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All Studies   Meta Analysis    Recent:   
0 0.5 1 1.5 2+ Death/intubation 67% Improvement Relative Risk Aspirin for COVID-19  Tse et al.  Prophylaxis Is prophylaxis with aspirin beneficial for COVID-19? PSM retrospective 2,664 patients in China (January - December 2020) Lower death/intubation with aspirin (p=0.00027) Tse et al., Heart, June 2023 Favors aspirin Favors control

Aspirin is associated with lower risks of severe covid-19 disease: a population-based study

Jun 2023  
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Aspirin for COVID-19
24th treatment shown to reduce risk in August 2021
*, now known with p = 0.000087 from 73 studies, recognized in 2 countries.
Lower risk for mortality and progression.
No treatment is 100% effective. Protocols combine complementary and synergistic treatments. * >10% efficacy in meta analysis with ≥3 clinical studies.
4,100+ studies for 60+ treatments.
PSM retrospective 2,664 COVID-19 hospitalized patients receiving steroids/antiviral therapy in Hong Kong, showing lower risk of combined death/intubation with aspirin use.
risk of death/intubation, 67.0% lower, OR 0.33, p < 0.001, adjusted per study, propensity score matching, multivariable, day 30, RR approximated with OR.
Effect extraction follows pre-specified rules prioritizing more serious outcomes. Submit updates
Tse et al., 2 Jun 2023, retrospective, China, peer-reviewed, 12 authors, study period 1 January, 2020 - 8 December, 2020.
This PaperAspirinAll
Abstract: Abstracts 210 Emmanouela Kampouraki. 10.1136/heartjnl-2023-BCS.210 Introduction It is estimated that statin non-adherence reaches 50% in patients with hyperlipidaemia. Factors related to the healthcare system, among others, play an important role in statin non-adherence. We designed and tested a modified version of the MYMEDS© tool (1), called The My Experience of Taking Statin Medicines (mySTATINmed) online questionnaire, which examined the presence of modifiable barriers to adherence to support patients on statins. The impact of consultation experience with healthcare professionals on the display of potential or actual barriers to adherence was extracted from the questionnaire. Methods The mySTATINmed questionnaire explored patient perspectives on the main modifiable factors that are likely to be associated with statin non-adherence, including the consultation experience with healthcare professionals and the level of information received during consultations. Information included the mechanism of action of statins, their expected benefit, treatment duration, expected side effects, management of side effects and lifestyle changes needed. The quality of consultation experience and the level of information received during consultation were analysed in relation to the display of potential or actual barriers to adherence. Chi-squared test was used to compare the frequencies. Results The mySTATINmed questionnaire was responded by 466 patients [59% males; age mean±SD (range): 65±11 (2186) years] across 29 GP Practices in Leeds. Based on responses in four questionnaire domains (shown in Table 1), the level of display of potential or actual barriers to adherence was scored. Based on this score, patients were then dichotomised between adherent (54%) and non-adherent (46%). Overall, the mySTATINmed detected that 46% of participants displayed some level of actual or potential barriers to statin adherence based on their responses. A greater proportion of patients in the adherent versus the non-adherent group rated their consultation experience highly (72% v 57% respectively; p<0.001) and reported having received enough Abstract 210 Table 1 Core mySTATINmed domains which were included in the display of potential or actual barriers to adherence score. Comparison of adherent/non-adherent scores per domain Questionnaire domain and Non-adherent Adherent p-value (chi-sq score (%) (%) test) <0.001 information during consultations (56% v 43% respectively; p=0.003). The type and level of information shared during consultations and the quality of consultation positively correlated with adherence (Table 1). Conclusions The mySTATINmed is a simple tool which identified the level of display of potential or actual barriers to statin adherence, which in turn can inform a better structured, personalised statin consultation. A good consultation experience is associated with better statin adherence. Conflict of Interest None 211 ASPIRIN IS ASSOCIATED WITH LOWER RISKS OF SEVERE COVID-19 DISEASE: A POPULATION-BASED STUDY 1 Gary Tse, 2Qingpeng Zhang, 3Abraham Wai, 4Emma King, 5Keith Leung, 6Sharen Lee, Carlin Chang, 3Ian Wong, 3Bernard Cheung, 8Jiandong Zhou, 9Tong Liu, 3Hok Him Pui. 1 Hong Kong Metropolitan University; 2City University of Hong Kong; 3The University of Hong Kong; 4Cardiovascular Analytics Group; 5Aston University / The University of Hong Kong; 6Chinese University of Hong Kong; 7Queen Mary Hospital; 8University of Oxford; 9 Second..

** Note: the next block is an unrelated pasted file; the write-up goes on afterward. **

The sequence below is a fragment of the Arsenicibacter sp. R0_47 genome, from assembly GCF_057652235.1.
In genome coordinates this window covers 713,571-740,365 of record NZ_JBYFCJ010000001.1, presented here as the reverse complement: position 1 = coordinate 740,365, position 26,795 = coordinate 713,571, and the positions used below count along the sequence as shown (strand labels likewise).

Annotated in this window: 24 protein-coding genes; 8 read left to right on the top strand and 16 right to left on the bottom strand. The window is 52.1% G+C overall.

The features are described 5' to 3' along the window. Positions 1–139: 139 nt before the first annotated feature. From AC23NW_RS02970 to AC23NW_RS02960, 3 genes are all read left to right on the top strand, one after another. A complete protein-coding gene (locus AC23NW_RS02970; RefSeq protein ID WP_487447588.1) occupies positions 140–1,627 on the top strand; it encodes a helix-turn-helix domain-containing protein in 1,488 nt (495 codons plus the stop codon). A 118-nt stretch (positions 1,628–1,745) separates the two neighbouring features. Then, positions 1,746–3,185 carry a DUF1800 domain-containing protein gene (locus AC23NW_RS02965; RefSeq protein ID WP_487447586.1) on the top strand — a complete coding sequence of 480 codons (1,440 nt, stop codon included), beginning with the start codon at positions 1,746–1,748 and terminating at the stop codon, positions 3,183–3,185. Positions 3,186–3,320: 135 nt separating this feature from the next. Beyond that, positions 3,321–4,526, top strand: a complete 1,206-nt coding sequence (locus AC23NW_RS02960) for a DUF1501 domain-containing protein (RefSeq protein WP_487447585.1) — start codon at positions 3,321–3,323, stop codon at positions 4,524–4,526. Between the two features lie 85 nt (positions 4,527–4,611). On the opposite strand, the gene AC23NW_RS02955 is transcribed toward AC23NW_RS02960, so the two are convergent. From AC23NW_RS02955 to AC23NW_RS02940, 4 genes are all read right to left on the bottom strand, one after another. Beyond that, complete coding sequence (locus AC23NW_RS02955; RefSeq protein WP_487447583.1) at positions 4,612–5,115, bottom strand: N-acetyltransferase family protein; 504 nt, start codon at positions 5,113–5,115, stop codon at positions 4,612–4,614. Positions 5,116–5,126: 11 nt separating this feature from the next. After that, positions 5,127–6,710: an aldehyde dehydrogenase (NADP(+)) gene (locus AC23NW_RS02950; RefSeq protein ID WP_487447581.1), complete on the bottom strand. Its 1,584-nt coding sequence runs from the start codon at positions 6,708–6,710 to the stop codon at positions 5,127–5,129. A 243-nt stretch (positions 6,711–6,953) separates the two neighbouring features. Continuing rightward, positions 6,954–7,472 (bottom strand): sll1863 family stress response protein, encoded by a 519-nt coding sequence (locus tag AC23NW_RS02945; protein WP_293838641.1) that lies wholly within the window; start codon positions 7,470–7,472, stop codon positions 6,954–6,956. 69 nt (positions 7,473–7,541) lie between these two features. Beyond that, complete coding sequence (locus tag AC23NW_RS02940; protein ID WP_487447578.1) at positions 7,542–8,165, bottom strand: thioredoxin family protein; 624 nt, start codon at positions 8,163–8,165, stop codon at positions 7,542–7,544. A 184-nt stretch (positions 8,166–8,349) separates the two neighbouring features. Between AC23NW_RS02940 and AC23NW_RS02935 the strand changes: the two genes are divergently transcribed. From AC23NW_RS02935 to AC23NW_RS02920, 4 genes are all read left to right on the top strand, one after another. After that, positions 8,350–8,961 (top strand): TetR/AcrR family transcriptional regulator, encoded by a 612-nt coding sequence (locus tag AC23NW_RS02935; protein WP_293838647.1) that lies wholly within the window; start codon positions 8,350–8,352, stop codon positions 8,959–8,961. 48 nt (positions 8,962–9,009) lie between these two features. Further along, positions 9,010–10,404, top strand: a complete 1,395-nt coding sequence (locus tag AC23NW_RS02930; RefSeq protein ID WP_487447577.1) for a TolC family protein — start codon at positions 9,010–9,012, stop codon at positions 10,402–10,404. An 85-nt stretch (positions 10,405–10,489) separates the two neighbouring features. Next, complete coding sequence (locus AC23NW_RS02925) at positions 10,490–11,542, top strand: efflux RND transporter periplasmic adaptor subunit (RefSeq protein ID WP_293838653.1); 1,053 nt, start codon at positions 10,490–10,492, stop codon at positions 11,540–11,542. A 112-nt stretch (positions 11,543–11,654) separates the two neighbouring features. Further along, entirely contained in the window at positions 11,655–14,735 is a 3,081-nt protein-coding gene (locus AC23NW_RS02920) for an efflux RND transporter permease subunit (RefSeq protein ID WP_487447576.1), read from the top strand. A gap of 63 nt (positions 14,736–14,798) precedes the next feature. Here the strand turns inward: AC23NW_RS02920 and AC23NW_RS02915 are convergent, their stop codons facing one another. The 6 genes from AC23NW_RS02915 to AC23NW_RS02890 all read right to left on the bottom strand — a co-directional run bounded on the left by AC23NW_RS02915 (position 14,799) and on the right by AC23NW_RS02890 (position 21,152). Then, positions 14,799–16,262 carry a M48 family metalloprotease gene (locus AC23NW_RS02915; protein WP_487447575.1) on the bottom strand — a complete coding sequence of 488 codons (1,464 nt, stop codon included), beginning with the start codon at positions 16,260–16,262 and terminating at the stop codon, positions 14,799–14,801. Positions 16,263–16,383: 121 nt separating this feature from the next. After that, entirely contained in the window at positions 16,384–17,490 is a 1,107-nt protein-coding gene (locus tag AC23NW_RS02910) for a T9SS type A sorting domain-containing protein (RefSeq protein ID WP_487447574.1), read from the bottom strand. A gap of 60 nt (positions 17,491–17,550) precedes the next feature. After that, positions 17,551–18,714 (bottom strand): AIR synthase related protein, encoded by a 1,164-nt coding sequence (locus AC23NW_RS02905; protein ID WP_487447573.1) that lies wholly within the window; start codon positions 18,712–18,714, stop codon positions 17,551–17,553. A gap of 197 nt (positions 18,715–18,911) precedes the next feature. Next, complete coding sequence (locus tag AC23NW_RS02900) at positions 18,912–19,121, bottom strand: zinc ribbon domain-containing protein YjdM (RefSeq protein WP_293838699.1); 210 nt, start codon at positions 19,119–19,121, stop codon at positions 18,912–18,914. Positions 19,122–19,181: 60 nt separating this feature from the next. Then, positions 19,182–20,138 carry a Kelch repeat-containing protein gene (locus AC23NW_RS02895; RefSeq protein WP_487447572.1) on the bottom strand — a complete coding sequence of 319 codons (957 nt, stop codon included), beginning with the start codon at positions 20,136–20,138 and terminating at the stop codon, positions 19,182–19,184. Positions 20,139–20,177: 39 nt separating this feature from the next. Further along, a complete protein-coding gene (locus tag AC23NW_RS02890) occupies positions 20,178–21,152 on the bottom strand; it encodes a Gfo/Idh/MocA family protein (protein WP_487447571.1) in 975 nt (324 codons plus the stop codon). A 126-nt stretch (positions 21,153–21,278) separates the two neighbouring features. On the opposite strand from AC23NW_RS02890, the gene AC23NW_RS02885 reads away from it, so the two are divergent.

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Please send us corrections, updates, or comments. c19early involves the extraction of 100,000+ datapoints from thousands of papers. Community updates help ensure high accuracy. Treatments and other interventions are complementary. All practical, effective, and safe means should be used based on risk/benefit analysis. No treatment or intervention is 100% available and effective for all current and future variants. We do not provide medical advice. Before taking any medication, consult a qualified physician who can provide personalized advice and details of risks and benefits based on your medical history and situation. FLCCC and WCH provide treatment protocols.
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